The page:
Birth and fortune are evidently the two circumstances which principally set one man above another. They are the two great sources of personal distinction, and are, therefore, the principal causes which naturally establish authority and subordination among men. Among nations of shepherds, both those causes operate with their full force. The great shepherd or herdsman, respected on account of his great wealth, and of the great number of those who depend upon him for subsistence, and revered on account of the nobleness of his birth, and of the immemorial antiquity or his illustrious family, has a natural authority over all the inferior shepherds or herdsmen of his horde or clan. He can command the united force of a greater number of people than any of them. His military power is greater than that of any of them. In time of war, they are all of them naturally disposed to muster themselves under his banner, rather than under that of any other person; and his birth and fortune thus naturally procure to him some sort of executive power. By commanding, too, the united force of a greater number of people than any of them, he is best able to compel any one of them, who may have injured another, to compensate the wrong. He is the person, therefore, to whom all those who are too weak to defend themselves naturally look up for protection. It is to him that they naturally complain of the injuries which they imagine have been done to them; and his interposition, in such cases, is more easily submitted to, even by the person complained of, than that of any other person would be. His birth and fortune thus naturally procure him some sort of judicial authority.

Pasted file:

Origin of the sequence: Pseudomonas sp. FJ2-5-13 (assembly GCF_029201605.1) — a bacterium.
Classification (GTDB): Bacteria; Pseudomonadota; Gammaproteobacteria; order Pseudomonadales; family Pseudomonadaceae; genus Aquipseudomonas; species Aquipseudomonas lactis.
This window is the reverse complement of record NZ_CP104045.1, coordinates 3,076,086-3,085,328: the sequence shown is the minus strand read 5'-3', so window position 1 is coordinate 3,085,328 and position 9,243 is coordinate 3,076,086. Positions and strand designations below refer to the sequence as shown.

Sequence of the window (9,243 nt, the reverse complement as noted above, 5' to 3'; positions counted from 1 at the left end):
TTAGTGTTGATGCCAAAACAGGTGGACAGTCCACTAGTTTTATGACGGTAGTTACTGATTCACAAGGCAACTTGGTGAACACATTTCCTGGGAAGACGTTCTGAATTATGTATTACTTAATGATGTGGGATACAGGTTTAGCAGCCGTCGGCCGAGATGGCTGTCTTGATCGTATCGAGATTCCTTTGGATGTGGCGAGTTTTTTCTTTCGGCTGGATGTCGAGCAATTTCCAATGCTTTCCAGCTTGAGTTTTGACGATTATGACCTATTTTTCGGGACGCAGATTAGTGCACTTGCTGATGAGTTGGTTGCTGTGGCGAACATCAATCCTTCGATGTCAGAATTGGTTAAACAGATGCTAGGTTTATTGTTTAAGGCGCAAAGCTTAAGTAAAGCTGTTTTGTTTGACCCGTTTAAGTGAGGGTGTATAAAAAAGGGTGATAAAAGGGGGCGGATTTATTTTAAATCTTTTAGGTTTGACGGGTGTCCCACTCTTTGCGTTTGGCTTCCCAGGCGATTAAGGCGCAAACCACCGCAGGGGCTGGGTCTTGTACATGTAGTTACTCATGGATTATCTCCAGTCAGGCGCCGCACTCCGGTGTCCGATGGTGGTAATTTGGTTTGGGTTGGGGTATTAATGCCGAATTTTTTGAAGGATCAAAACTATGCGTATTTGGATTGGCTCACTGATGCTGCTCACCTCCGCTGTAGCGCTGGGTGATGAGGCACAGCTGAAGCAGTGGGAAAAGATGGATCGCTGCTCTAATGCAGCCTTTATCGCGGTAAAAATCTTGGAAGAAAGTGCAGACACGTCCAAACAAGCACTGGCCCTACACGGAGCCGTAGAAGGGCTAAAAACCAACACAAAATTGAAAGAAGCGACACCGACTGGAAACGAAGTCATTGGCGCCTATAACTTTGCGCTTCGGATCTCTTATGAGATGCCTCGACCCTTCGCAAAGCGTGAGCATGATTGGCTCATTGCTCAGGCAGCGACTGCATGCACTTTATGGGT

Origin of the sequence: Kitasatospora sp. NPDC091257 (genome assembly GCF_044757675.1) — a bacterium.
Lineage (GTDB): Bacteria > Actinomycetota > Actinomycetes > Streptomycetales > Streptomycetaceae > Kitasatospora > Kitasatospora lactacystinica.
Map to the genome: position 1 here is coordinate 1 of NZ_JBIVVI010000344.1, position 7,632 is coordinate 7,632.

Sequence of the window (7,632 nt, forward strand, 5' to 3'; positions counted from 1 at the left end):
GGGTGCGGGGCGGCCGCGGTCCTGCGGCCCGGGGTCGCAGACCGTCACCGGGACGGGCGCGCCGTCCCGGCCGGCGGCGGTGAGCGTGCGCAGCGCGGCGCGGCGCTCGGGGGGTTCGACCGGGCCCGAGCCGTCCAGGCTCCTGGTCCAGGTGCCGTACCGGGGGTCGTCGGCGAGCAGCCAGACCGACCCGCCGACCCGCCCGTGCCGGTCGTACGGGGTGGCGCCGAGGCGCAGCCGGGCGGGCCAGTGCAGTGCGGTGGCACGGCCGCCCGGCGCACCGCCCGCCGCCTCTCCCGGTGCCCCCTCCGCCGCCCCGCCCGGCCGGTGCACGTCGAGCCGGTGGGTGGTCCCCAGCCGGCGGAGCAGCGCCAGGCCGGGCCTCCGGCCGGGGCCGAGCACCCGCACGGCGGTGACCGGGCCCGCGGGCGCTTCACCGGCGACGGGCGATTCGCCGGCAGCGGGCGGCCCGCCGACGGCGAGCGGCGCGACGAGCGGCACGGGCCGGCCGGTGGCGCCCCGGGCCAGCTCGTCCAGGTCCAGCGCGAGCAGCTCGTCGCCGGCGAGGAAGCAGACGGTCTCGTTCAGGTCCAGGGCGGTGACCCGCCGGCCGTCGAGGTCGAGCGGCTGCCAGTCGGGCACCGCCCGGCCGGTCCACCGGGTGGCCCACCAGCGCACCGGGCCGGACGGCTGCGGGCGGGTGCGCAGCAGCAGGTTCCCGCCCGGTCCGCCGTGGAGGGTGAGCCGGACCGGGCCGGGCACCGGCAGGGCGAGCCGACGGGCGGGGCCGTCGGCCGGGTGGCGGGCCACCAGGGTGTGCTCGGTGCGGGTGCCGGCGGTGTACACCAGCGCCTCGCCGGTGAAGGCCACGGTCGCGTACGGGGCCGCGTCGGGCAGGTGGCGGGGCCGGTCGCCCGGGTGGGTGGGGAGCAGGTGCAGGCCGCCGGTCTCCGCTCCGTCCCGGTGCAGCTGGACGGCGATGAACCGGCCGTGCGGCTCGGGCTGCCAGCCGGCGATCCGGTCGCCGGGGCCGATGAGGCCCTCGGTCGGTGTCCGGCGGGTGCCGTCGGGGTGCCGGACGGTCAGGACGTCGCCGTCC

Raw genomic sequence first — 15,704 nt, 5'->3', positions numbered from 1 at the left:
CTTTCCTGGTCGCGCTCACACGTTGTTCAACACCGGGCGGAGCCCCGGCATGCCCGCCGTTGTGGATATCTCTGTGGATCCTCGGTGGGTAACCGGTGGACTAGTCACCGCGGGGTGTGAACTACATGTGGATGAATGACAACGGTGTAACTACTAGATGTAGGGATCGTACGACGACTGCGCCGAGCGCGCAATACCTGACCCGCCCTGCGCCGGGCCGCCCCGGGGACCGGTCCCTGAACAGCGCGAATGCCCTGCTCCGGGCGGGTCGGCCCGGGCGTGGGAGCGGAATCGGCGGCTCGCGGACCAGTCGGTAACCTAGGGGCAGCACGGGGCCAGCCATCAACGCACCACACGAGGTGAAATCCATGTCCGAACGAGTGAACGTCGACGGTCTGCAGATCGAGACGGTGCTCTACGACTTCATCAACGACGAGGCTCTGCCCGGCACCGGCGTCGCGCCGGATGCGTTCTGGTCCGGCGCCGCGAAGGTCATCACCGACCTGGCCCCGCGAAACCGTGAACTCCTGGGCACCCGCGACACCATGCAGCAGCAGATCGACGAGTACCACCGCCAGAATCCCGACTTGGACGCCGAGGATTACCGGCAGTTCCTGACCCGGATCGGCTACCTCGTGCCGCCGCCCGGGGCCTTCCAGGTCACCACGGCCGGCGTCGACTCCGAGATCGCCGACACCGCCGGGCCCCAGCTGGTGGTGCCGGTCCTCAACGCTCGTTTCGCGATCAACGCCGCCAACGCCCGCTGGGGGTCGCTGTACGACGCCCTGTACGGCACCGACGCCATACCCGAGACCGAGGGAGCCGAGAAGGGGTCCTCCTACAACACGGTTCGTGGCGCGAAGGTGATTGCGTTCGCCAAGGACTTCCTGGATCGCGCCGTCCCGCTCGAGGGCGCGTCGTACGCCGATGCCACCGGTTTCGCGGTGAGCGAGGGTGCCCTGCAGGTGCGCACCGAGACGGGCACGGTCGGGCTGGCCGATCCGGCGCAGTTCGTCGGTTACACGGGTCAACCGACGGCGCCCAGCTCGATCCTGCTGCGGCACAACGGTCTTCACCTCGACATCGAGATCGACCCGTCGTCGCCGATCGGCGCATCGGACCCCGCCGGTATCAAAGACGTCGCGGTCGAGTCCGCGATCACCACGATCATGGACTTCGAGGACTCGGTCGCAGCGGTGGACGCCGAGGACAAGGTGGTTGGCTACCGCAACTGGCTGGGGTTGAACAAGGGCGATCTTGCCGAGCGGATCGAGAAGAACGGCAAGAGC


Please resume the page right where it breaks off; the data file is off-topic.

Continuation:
It is in the age of shepherds, in the second period of society, that the inequality of fortune first begins to take place, and introduces among men a degree of authority and subordination, which could not possibly exist before. It thereby introduces some degree of that civil government which is indispensably necessary for its own preservation; and it seems to do this naturally, and even independent of the consideration of that necessity. The consideration of that necessity comes, no doubt, afterwards, to contribute very much to maintain and secure that authority and subordination. The rich, in particular, are necessarily interested to support that order of things, which can alone secure them in the possession of their own advantages. Men of inferior wealth combine to defend those of superior wealth in the possession of their property, in order that men of superior wealth may combine to defend them in the possession of theirs. All the inferior shepherds and herdsmen feel, that the security of their own herds and flocks depends upon the security of those of the great shepherd or herdsman; that the maintenance of their lesser authority depends upon that of his greater authority; and that upon their subordination to him depends his power of keeping their inferiors in subordination to them. They constitute a sort of little nobility, who feel themselves interested to defend the property, and to support the authority, of their own little sovereign, in order that he may be able to defend their property, and to support their authority. Civil government, so far as it is instituted for the security of property, is, in reality, instituted for the defence of the rich against the poor, or of those who have some property against those who have none at all.